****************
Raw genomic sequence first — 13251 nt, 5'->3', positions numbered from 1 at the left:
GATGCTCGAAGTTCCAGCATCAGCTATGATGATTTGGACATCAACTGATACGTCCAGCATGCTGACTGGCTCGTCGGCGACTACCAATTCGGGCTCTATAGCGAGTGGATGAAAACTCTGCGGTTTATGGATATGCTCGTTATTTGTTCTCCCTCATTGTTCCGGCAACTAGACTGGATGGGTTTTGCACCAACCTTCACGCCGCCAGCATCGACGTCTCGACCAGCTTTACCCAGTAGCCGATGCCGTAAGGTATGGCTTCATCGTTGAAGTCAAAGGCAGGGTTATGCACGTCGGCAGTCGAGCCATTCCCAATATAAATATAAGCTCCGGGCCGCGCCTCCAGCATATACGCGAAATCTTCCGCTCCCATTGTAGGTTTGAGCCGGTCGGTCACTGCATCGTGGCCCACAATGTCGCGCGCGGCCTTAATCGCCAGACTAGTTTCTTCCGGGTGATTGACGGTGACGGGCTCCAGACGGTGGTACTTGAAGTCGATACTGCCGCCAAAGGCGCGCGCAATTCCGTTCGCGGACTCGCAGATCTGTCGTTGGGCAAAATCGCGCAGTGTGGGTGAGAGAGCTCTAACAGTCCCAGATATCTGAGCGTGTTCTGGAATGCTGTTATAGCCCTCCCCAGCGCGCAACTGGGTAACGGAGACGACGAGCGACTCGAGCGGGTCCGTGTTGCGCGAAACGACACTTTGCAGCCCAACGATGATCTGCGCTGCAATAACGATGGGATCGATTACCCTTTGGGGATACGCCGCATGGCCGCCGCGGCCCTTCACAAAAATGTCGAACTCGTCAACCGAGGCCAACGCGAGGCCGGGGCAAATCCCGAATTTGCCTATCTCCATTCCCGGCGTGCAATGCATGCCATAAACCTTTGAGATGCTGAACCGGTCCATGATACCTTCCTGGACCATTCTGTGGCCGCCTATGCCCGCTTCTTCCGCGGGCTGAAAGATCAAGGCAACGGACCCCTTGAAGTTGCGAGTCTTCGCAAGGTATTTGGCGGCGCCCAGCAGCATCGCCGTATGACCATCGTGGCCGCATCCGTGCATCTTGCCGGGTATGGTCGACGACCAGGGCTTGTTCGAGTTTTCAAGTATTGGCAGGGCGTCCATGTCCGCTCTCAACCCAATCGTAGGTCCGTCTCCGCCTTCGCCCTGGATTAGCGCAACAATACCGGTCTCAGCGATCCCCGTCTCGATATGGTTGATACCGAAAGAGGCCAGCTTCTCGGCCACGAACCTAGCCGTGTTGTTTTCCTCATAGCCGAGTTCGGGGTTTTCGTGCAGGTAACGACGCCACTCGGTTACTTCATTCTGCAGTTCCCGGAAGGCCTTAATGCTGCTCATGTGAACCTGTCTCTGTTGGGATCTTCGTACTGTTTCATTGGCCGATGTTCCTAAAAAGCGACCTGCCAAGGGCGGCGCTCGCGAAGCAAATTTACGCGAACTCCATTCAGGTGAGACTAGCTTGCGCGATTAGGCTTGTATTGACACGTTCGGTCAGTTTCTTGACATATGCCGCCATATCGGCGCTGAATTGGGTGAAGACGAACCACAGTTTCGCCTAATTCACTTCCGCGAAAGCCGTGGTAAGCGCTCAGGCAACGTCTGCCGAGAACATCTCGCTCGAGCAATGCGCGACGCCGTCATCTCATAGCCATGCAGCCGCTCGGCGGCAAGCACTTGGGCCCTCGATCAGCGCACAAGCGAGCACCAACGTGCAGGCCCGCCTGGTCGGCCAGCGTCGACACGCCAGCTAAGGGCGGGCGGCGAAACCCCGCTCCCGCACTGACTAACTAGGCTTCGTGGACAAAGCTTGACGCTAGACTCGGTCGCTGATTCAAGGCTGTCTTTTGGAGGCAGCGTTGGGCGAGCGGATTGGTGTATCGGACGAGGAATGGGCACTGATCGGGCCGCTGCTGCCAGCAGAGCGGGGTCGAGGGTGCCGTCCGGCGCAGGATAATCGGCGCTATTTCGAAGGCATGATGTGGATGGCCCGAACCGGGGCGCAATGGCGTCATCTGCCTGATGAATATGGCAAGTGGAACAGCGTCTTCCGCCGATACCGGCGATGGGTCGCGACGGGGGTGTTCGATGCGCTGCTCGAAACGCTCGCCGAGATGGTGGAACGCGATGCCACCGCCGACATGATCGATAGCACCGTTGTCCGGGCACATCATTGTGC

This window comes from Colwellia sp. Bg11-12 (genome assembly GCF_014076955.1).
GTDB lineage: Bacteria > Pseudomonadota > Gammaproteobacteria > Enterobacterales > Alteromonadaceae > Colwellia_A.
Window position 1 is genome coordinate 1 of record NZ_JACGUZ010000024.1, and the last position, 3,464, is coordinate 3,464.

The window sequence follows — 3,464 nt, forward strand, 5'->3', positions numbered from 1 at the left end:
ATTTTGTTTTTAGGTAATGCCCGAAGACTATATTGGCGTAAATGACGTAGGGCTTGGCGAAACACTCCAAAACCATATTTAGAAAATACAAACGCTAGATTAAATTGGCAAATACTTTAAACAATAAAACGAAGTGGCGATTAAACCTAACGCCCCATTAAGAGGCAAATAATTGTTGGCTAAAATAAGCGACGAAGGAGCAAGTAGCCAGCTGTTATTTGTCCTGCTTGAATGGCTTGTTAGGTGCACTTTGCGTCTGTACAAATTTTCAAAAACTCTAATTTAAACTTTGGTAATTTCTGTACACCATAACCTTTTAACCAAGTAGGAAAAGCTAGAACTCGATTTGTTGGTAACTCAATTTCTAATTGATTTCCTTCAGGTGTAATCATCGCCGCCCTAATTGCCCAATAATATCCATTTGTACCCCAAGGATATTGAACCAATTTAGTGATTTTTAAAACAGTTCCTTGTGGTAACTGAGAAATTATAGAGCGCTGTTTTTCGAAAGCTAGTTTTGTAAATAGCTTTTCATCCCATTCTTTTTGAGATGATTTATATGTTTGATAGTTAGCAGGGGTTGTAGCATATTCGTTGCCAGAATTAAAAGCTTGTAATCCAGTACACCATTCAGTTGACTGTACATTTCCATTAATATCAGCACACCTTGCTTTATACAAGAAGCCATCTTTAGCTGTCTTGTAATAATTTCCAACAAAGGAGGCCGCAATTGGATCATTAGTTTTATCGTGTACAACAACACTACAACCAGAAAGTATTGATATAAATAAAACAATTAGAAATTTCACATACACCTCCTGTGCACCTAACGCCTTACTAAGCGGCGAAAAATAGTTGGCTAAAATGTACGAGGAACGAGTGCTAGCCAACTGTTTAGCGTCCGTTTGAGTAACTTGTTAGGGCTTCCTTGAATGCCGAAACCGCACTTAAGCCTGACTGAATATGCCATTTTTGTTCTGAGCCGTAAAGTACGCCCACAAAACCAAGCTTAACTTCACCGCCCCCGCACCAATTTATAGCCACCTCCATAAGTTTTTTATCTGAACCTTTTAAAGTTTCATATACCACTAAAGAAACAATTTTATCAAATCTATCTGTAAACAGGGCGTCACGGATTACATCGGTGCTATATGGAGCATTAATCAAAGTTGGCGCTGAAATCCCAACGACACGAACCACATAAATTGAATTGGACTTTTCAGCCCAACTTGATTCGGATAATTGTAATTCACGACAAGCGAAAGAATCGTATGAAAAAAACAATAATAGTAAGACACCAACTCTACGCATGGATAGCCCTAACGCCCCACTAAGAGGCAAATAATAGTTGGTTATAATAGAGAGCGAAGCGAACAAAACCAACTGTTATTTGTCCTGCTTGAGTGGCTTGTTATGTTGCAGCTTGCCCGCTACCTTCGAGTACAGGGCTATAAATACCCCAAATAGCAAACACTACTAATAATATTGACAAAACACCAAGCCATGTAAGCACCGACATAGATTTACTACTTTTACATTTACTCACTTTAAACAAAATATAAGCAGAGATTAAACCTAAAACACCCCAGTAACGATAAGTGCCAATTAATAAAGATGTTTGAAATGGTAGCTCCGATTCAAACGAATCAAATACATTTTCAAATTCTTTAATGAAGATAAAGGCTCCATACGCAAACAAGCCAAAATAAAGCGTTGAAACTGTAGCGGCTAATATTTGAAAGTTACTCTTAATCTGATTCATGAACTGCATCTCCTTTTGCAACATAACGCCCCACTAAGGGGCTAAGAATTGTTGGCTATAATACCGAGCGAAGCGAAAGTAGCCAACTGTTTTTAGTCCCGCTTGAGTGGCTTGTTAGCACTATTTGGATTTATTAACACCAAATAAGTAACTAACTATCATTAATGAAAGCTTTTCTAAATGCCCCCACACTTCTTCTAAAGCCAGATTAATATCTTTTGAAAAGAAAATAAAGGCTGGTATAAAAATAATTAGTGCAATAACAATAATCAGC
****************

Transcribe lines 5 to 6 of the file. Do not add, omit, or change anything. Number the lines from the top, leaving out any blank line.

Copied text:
Window position 1 is genome coordinate 1 of record NZ_JACGUZ010000024.1, and the last position, 3,464, is coordinate 3,464.

The window sequence follows — 3,464 nt, forward strand, 5'->3', positions numbered from 1 at the left end: